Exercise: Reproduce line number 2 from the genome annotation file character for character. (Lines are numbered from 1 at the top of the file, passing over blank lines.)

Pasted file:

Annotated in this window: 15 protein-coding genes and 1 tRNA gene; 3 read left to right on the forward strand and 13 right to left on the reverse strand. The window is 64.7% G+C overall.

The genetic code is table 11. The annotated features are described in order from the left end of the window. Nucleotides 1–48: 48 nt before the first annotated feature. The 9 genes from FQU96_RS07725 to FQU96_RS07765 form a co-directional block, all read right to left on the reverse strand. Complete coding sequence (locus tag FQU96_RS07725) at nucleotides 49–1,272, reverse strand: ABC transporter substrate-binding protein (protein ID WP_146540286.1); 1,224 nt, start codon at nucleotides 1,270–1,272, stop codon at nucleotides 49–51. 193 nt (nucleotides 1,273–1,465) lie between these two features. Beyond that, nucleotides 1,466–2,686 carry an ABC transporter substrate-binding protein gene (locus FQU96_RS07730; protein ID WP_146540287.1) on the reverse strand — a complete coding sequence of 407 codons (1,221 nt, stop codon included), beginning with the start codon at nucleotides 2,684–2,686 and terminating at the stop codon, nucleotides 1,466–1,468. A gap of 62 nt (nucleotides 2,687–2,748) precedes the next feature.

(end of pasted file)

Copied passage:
The genetic code is table 11. The annotated features are described in order from the left end of the window. Nucleotides 1–48: 48 nt before the first annotated feature. The 9 genes from FQU96_RS07725 to FQU96_RS07765 form a co-directional block, all read right to left on the reverse strand. Complete coding sequence (locus tag FQU96_RS07725) at nucleotides 49–1,272, reverse strand: ABC transporter substrate-binding protein (protein ID WP_146540286.1); 1,224 nt, start codon at nucleotides 1,270–1,272, stop codon at nucleotides 49–51. 193 nt (nucleotides 1,273–1,465) lie between these two features. Beyond that, nucleotides 1,466–2,686 carry an ABC transporter substrate-binding protein gene (locus FQU96_RS07730; protein ID WP_146540287.1) on the reverse strand — a complete coding sequence of 407 codons (1,221 nt, stop codon included), beginning with the start codon at nucleotides 2,684–2,686 and terminating at the stop codon, nucleotides 1,466–1,468. A gap of 62 nt (nucleotides 2,687–2,748) precedes the next feature.